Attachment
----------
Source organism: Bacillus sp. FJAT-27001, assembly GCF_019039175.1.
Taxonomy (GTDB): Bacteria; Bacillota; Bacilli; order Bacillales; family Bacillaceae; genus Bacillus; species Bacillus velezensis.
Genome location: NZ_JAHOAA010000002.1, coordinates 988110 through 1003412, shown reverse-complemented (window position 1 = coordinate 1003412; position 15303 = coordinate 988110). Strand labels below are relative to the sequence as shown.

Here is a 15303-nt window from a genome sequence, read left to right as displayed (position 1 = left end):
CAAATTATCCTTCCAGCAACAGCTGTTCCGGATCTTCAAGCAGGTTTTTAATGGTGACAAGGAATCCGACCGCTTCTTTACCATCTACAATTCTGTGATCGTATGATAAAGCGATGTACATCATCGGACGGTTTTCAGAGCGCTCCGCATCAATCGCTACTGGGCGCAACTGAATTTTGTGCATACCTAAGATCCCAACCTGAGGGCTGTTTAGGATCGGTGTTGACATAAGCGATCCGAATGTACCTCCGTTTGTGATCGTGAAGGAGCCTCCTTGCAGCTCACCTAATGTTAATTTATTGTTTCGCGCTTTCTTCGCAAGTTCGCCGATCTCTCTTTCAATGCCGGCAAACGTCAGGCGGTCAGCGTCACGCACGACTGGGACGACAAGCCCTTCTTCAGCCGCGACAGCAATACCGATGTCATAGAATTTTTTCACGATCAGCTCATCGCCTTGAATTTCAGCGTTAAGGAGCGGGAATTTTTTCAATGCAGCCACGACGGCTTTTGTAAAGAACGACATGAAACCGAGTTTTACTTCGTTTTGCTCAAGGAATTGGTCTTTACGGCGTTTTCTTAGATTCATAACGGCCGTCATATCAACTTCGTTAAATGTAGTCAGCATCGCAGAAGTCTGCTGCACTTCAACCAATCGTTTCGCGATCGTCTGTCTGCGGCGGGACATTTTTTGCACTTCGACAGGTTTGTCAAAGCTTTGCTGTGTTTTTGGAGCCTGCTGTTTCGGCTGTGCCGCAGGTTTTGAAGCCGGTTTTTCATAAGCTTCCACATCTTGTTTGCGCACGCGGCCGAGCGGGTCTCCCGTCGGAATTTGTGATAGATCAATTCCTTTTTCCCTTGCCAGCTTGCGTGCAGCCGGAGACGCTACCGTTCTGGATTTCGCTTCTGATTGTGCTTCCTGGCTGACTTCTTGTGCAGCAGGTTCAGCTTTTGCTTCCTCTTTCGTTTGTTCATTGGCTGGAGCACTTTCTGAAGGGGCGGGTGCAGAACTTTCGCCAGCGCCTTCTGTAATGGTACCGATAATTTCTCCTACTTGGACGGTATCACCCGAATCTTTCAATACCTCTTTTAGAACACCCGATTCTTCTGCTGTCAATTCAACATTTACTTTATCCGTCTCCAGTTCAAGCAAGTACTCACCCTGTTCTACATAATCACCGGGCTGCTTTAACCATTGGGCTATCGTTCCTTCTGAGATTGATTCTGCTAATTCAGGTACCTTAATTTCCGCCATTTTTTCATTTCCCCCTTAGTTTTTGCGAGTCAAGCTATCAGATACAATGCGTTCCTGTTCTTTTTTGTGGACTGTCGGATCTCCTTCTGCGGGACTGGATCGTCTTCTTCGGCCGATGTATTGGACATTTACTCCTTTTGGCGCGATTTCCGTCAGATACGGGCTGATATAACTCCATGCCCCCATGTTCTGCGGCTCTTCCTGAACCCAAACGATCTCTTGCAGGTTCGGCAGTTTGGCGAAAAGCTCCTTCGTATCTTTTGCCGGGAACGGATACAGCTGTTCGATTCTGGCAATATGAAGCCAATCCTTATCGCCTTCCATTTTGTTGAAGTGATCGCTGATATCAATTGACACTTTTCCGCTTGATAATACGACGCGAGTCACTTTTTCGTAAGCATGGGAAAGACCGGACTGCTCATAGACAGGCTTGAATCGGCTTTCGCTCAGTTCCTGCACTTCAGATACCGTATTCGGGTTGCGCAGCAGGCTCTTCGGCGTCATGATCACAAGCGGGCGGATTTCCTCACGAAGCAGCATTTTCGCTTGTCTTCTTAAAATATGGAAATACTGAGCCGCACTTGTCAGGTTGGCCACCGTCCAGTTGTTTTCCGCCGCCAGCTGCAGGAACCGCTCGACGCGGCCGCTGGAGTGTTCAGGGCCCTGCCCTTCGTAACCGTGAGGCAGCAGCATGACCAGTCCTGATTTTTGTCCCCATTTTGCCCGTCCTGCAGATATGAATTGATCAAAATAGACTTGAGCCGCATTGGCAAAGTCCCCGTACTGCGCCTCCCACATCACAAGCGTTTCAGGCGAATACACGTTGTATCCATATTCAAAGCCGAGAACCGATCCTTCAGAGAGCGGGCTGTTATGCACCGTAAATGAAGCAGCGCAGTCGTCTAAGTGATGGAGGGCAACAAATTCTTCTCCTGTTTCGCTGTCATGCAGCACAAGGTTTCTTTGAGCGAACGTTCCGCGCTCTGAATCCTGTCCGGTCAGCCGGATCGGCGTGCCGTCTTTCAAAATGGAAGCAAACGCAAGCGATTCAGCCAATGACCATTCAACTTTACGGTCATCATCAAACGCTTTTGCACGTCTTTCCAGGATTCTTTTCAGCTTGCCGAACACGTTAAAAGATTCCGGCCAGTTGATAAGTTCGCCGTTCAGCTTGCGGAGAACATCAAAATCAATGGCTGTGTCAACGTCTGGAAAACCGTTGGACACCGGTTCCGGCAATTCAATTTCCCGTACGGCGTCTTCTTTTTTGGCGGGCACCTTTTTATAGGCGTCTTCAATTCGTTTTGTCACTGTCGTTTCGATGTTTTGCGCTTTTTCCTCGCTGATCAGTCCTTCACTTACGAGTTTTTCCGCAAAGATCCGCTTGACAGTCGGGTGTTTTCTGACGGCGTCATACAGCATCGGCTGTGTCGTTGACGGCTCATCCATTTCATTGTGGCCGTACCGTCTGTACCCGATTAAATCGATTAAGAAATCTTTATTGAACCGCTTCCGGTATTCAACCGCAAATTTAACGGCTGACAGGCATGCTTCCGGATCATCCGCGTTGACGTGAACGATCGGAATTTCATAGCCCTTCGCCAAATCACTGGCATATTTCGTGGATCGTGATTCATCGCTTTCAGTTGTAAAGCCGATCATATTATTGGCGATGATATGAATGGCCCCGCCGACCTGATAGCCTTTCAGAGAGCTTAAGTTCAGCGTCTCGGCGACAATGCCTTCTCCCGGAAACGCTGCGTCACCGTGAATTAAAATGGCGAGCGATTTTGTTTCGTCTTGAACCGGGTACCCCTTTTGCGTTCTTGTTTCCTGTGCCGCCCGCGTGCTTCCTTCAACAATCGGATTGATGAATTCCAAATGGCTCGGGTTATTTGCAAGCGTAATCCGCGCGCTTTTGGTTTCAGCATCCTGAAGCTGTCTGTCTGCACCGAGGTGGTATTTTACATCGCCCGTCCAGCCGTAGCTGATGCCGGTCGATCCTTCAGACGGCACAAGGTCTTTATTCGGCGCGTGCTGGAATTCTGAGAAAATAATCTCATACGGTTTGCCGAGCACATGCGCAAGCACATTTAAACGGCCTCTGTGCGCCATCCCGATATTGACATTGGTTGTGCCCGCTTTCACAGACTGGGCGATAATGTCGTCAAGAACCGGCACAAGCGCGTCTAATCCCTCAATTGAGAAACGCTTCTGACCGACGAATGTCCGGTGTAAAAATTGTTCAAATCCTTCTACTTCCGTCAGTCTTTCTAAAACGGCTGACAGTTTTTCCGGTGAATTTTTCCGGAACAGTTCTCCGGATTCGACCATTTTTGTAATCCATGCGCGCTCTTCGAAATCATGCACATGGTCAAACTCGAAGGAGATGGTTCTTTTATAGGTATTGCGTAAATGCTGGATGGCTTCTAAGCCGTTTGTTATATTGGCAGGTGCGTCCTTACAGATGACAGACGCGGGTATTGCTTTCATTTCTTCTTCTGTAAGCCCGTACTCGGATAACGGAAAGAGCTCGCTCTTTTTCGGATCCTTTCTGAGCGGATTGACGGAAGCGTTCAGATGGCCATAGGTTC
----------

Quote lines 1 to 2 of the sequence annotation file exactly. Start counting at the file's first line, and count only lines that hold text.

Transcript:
Source organism: Bacillus sp. FJAT-27001, assembly GCF_019039175.1.
Taxonomy (GTDB): Bacteria; Bacillota; Bacilli; order Bacillales; family Bacillaceae; genus Bacillus; species Bacillus velezensis.